Sunday, August 14, 2005

Lincoln on Slavery

More from Carl Sandburg's Abraham Lincoln. Not surprisingly, Lincoln is at his best when he discusses the issue of slavery such in the fascinating reasoning below written sometime in the early 1850s in a private memorandum to himself.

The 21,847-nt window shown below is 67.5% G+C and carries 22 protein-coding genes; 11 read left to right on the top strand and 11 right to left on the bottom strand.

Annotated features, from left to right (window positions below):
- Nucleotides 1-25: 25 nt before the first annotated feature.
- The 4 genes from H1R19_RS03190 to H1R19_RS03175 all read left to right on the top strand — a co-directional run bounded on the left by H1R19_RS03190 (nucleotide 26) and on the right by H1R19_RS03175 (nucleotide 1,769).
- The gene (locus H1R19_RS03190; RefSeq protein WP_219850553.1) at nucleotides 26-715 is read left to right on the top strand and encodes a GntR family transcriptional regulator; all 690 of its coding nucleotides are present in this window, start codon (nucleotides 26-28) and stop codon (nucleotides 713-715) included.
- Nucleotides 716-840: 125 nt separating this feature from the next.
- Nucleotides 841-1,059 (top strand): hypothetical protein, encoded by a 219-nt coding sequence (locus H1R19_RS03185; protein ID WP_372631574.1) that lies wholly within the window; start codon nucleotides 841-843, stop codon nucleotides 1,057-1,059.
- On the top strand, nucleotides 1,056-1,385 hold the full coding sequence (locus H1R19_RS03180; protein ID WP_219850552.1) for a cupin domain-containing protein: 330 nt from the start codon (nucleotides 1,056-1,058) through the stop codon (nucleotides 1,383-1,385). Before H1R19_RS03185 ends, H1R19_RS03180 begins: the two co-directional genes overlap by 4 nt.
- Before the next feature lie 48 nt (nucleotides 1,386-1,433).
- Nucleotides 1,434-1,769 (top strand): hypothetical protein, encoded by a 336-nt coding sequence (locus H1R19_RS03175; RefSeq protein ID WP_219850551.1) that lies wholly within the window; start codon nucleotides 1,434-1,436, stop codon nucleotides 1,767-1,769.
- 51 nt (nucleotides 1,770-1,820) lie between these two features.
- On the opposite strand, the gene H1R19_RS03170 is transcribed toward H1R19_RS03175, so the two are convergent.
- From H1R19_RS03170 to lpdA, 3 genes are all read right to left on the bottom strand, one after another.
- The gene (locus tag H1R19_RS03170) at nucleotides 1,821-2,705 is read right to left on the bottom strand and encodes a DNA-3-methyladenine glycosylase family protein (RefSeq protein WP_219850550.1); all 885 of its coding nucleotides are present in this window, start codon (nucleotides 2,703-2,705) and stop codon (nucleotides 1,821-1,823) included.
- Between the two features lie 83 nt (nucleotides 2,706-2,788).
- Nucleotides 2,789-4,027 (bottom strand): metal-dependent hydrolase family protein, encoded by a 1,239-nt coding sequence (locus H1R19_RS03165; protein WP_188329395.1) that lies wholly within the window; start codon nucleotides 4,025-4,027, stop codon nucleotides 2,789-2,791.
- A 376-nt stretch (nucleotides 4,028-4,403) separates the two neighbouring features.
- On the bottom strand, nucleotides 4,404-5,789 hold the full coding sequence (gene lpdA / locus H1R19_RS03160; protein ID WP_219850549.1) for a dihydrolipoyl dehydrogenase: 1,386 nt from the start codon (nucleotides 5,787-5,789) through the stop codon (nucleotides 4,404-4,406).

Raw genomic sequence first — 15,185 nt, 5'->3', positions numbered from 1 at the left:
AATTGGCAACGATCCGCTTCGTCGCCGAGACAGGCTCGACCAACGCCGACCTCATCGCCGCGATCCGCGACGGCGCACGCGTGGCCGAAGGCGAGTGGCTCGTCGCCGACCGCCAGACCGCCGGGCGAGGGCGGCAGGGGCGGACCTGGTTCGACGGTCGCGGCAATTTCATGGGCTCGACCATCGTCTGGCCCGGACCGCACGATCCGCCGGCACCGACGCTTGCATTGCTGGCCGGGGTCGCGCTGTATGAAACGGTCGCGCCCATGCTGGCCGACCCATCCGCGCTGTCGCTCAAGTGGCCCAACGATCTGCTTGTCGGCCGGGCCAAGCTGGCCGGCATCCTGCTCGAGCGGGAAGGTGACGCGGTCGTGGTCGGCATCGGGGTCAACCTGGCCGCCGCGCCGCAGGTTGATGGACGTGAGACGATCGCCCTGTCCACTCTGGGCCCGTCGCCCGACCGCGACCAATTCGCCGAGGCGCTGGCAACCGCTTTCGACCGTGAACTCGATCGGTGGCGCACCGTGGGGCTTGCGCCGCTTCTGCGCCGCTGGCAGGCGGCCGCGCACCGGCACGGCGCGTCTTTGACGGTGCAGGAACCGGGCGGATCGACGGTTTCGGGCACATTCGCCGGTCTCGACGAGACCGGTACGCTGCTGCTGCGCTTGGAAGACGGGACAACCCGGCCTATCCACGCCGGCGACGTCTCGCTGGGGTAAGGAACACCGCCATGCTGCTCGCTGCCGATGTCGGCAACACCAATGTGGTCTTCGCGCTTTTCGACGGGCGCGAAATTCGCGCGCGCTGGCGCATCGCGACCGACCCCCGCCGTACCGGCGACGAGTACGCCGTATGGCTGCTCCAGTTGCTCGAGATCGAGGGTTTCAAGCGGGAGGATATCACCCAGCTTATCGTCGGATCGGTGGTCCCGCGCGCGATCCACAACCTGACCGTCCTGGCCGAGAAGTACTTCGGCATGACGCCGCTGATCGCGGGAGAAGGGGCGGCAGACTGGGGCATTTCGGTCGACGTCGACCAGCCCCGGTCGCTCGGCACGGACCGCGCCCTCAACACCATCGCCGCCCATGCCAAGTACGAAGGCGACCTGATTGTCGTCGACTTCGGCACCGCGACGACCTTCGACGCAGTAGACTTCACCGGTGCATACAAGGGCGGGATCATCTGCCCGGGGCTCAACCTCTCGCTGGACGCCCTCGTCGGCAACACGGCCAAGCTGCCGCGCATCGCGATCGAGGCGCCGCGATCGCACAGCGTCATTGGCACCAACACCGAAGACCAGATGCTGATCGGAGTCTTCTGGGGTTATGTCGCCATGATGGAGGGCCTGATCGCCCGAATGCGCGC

"If A. can prove, however conclusively, that he may, of right, enslave B., why may not B. snatch the same argument, and prove equally, that he may enslave A.?--You say A. is white, and B. is black. It is color, then; the lighter, having the right to enslave the darker? Take care. By this rule, you are to be slave to the first man you meet, with a fairer skin than your own. You do not mean color exactly?--You mean the whites are intellectually the superiors of the blacks, and, therefore have the right to enslave them? Take care again. By this rule, you are to be slave to the first man you meet, with an intellect superior to your own. But, say you, it is a question of interest; and if you can make it your interest, you have the right to enslave another. Very well. And if he can make it his interest, he has the right to enslave you."

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